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New solar thermal calculation for domestic RHI increases returns

Posted by Stuart Elmes on 28 October 2013 at 9:26 am

MCS recently published a new calculation method for predicting the energy benefits from solar water heating. The announcement has been eagerly awaited by the solar industry because it will be the way payments are calculated under the domestic Renewable Heat Incentive.

As we’ll see, the changes are far-reaching and significantly increase the calculated energy savings, especially for households that use more hot water.

What's changed?

The old version was based upon the government's Standard Assessment Procedure (SAP), and so is the new version, but with the following changes: 

1.  The number of people in the house

The biggest factor impacting the solar heating energy yield is the amount of hot water used, and in domestic properties this is almost entirely down to how many people live there.

The old version of the calculation followed SAP slavishly. Unfortunately, this was originally developed to help builders show that they are meeting building regulations for energy use. Of course in a new build the number of people who will be using hot water in the building is often not known, so the SAP calculation predicts it from the floor area of the property, with an increasing number of occupants as the property size increases.

Because this SAP calculated occupancy peaks at around three people for homes that are not exceptionally large, it greatly under-estimates the potential for solar energy for the many households with more people living in them. If this calculation were to have been used for the RHI payments it would encourage a solar installation in a mansion with a retired couple living in it over a smaller house occupied by a family of five.  

The new calculation requires the solar installer to enter the actual number of residents in the property at the time of the installation, taking into account any part-time residents (for example children who visit regularly but who wouldn’t describe the house as their main home, or kids away at college in term time).  Installations will be subject to random audit by Ofgem to discourage people from cheating, and for RHI deeming purposes, occupancy will be limited to six full-time equivalent.

The change is about neutral for smaller households (one or two people), and increasingly positive as the number of people increases. The new calculation significantly boosts the energy yield for larger households, rewarding the solar installations that deliver the highest energy savings.  

2.  ‘Boiler’ efficiency

The old calculation worked out the solar heat added to the hot water cylinder and this figure was presented to the customer.  The new calculation recognises that the customer is more interested in their saving on energy bills, and that this is not the same thing.  Why? Because the boiler that would have heated the water if the solar system wasn't there works with an efficiency.  So in most cases the fuel energy saved is higher than the energy input to the cylinder.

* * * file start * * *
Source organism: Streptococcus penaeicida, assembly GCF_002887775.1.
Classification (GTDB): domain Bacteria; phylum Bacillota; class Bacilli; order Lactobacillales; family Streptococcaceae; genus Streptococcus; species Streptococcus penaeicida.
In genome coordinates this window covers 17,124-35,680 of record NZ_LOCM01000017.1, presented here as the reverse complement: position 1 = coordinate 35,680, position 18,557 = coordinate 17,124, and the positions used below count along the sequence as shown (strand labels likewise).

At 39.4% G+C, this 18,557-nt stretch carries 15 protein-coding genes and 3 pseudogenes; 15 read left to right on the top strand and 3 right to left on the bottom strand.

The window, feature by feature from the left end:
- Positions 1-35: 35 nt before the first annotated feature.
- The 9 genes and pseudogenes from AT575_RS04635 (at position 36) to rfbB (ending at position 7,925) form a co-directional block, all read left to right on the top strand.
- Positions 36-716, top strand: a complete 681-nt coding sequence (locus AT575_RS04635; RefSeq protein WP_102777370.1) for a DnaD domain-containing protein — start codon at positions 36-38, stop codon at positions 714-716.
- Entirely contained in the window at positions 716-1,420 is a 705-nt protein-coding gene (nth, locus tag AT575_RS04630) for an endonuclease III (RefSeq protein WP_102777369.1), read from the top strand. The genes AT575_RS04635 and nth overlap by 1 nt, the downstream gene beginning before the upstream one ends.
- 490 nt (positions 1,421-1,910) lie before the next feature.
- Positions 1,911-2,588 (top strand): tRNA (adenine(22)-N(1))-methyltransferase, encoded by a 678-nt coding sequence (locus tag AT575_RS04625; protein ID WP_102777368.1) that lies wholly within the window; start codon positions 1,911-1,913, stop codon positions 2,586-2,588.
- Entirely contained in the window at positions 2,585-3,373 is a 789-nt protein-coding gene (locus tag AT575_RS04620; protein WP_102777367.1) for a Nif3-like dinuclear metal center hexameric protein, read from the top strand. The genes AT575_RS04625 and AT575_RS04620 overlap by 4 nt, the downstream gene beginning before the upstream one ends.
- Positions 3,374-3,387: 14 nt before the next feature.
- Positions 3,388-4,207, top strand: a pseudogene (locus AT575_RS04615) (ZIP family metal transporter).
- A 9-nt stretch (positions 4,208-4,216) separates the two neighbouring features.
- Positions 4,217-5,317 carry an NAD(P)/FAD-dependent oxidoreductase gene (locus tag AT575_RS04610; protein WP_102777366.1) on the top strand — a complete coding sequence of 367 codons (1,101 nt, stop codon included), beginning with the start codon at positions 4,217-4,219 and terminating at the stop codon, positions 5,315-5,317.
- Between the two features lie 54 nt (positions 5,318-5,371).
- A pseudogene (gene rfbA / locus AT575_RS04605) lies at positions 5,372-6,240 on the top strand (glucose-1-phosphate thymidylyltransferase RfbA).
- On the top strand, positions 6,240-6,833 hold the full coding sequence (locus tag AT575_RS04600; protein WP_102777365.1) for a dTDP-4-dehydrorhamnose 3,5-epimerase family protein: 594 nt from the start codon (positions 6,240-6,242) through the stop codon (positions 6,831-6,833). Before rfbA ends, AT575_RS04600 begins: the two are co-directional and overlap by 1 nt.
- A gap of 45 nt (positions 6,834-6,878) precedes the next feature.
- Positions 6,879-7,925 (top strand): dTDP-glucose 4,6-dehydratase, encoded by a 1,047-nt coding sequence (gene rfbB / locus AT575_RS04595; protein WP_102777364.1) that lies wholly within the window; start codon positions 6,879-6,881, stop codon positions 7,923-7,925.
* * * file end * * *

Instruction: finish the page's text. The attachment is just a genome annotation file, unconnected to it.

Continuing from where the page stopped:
For example, a boiler operating with 80% efficiency would burn 1,250 kWh of gas to produce 1,000 kWh of heat. (1,000/0.8 =1,250)

It also turns out that back-up heaters have a summer and winter efficiency. Most are less efficient in summer than in winter – the energy costs from starting up the heater (warming up the heater and any connecting pipes) are a larger proportion of energy delivered when you are only heating water and not heating the whole house at the same time. Most of the solar energy from a solar water heater is delivered in summer, the time when the back-up heater is at its least efficient.

The calculation takes this into account and a "solar efficiency" figure is used to calculate the energy saving as well as the renewable energy.

3.  Electric showers

The SAP calculation assumes a certain hot water use per person. In the old version, the hot water use was based on an average for all homes in the UK, and this included those homes with an electric shower.  Electric showers are fed with cold water and so don't take water from the hot water cylinder.  This had the effect of lowering the hot water use taken as the UK average. (See my solarblogger article on SAP 2012 for more detail.)

By separating out homes without electric showers, hot water use is boosted in the new version by around 30 per cent and the benefits from solar heating further increased.

4. Sunshine

The previous version used a single figure for the light levels irrespective of where in the UK you were. The new calculation divides the country into 21 regions (see my solarblogger article on SAP 2012). The UK average remains the same, but some regions are lower than the average and some higher.

In addition, the irradiation is calculated for the absolute angle and orientation of the panel instead of using a look up table. 

5. Cylinder heat losses

A standing loss for the cylinder is added to the hot water demand and this increases the total heat load that the solar system can contribute towards and boosts the calculated energy.

The effect of the changes

Let's run some examples through the old and new calculation. To keep things simple, we'll use the same flat plate solar thermal panel in each situation and keep the shading (none or very little) orientation (south) and pitch (30 degrees) the same for each option. We’ll locate the panels in Sheffield (which receives the UK average light levels) and make sure we’ve removed electric showers from the house.  We'll also put a modern condensing gas boiler in the house as the back-up heater.